Famous novelist and script writer, Anand Neelkantan’s second book of the ‘Ajaya’ series in Hindi was launched in Bhopal recently. After the launch, the author talked to HT City about mythology and the challenges of writing for TV.
Tell us about your new book.
This is the second part of the Ajaya series. The English version, released last year, was on the best seller list for close to 22 weeks. This is the Hindi translation of the same. It has been translated by Rachana Bhola Yamini; my other two books have also been translated by her.
Do you think any part of your book’s essence is lost when it is translated into another language?
Honestly, any book, when translated, loses its essence, because someone else is writing it. As an author, you know what you want to say. But then translation is the only way you can reach bigger audience. These stories that I write about are very close to India. English does cater to the younger audiences, but there is a huge group that can be reached only through Hindi and other regional languages. All my books have been translated to almost 11 languages.
What do you want to convey to your readers through your books?
The main thing is that the original Mahabharata and Ramayana are not judgemental books. In these books, there are no gods, there are avatars; there is a subtle difference. In Indian mythology, there is no concept of good and evil. That is why, Rama became a hero, Ravana became a villain. But in actuality, the books are about karma. These stories speak about the action and the reaction, and no one is spared of that. This is what the story talks about.
Has there ever been a controversy around your books, since these topics are sensitive in India?
No. I think usually the problem comes when there is no respect when you talk about these things. My books are not frivolous. I don’t use a western logic to define it. I don’t become judgemental that Rama is wrong or Krishna is wrong. I take a viewpoint. My books give strong arguments, but I am not present there. I play with perspectives. I want the reader to decide who is bad and who is not.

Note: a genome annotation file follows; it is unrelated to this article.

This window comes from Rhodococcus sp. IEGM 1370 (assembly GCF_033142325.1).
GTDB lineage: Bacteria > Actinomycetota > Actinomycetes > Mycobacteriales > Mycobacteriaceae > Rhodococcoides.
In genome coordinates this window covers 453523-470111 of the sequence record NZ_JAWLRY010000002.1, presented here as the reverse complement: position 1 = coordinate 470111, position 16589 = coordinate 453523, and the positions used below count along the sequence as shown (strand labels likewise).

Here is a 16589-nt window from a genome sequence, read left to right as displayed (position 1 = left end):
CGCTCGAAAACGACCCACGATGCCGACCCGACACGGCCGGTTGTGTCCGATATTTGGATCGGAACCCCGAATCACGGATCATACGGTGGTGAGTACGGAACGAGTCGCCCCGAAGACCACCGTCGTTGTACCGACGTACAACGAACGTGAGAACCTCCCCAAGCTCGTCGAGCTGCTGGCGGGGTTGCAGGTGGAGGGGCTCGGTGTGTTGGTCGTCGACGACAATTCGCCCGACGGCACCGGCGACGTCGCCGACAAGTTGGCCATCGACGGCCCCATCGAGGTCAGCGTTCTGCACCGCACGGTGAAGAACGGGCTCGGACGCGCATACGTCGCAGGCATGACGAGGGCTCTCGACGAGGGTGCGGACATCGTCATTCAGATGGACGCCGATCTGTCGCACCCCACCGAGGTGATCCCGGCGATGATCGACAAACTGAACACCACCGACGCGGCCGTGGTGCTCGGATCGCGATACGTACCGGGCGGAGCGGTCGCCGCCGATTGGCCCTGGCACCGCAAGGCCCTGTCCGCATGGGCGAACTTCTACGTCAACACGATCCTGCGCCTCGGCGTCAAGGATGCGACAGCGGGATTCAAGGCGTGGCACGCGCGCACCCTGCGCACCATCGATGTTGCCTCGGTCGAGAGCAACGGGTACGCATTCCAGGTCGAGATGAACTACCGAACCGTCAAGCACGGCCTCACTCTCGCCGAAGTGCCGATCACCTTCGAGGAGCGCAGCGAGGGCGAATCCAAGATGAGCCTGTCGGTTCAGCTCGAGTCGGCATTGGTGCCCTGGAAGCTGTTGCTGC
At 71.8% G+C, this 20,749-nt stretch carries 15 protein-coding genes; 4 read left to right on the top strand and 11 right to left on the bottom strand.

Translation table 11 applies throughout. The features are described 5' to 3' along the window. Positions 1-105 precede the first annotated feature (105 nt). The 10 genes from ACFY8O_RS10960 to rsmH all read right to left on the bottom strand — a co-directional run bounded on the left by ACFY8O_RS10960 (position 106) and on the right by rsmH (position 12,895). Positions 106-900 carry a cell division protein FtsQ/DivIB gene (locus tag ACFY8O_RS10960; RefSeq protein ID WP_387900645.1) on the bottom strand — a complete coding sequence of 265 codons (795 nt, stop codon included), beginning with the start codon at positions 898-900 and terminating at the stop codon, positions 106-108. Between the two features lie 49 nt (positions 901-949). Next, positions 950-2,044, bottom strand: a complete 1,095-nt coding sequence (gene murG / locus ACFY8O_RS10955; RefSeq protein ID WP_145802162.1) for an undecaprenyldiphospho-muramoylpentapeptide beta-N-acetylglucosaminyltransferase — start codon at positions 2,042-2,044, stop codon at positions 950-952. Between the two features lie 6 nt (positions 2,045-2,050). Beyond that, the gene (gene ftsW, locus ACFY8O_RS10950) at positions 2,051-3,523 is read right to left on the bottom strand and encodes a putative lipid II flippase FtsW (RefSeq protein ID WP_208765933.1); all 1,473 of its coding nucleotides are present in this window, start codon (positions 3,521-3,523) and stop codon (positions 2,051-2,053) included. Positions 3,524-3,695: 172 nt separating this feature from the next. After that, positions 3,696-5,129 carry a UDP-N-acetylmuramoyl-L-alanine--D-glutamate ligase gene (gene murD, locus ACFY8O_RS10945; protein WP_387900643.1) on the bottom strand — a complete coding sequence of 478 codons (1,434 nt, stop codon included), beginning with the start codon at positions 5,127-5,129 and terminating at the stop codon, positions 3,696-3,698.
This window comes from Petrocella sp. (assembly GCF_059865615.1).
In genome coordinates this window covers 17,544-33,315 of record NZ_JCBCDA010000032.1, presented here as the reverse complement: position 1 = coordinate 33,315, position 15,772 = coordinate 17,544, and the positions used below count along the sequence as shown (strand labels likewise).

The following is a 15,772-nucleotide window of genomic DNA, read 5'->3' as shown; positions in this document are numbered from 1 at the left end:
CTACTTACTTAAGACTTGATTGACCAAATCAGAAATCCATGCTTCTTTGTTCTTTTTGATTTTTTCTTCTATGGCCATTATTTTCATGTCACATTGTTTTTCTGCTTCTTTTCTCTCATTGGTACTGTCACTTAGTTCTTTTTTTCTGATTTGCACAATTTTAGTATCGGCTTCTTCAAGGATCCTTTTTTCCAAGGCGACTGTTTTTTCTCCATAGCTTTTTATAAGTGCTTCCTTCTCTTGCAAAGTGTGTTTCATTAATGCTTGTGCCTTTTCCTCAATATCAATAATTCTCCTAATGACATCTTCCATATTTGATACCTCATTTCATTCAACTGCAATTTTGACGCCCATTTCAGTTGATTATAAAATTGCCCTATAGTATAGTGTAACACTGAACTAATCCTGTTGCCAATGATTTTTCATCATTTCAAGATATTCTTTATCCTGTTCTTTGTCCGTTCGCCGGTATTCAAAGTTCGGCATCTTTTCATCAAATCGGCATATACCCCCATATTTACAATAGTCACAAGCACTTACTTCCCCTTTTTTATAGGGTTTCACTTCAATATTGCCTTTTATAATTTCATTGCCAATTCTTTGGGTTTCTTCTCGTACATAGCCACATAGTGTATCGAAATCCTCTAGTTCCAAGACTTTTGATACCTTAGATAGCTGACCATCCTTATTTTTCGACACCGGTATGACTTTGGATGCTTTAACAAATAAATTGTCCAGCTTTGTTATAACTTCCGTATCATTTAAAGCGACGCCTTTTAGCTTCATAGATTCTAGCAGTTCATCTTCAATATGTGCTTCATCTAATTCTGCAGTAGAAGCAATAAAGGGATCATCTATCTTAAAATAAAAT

How much are your books related to the present scenarios of the country?
If I don’t relate them to the present, nobody will read it. If you read the books you will find that there is 100% similarity in the story and the present scenario. You can find contemporary political leaders in blind Gandhari, Dhristrashtra, Arjuna and all others, provided you know how to look at it. I will not point it out, because there’s no art in that.
You write for TV as well. You’ve written Siya Ke Raam, Hanuman, few episodes of Adaalat. What is that medium like?
TV is a compromised medium. Book caters to a certain market; people who have probably read about the subject already, seek different perspectives and therefore, want to read your book. TV is giving people what they really want. While writing for TV, the author’s craft is not there much.
Which one do you prefer, novels or TV?
Both have their merits and demerits. Novels give intellectual satisfaction, freedom to play with your thoughts and a much bigger canvas. Novels will still appeal to the people after 50, 100 years. TV gives feedback instantly and has an enormous reach, but it kills it as an art. There is no satisfaction there; it a competitive market.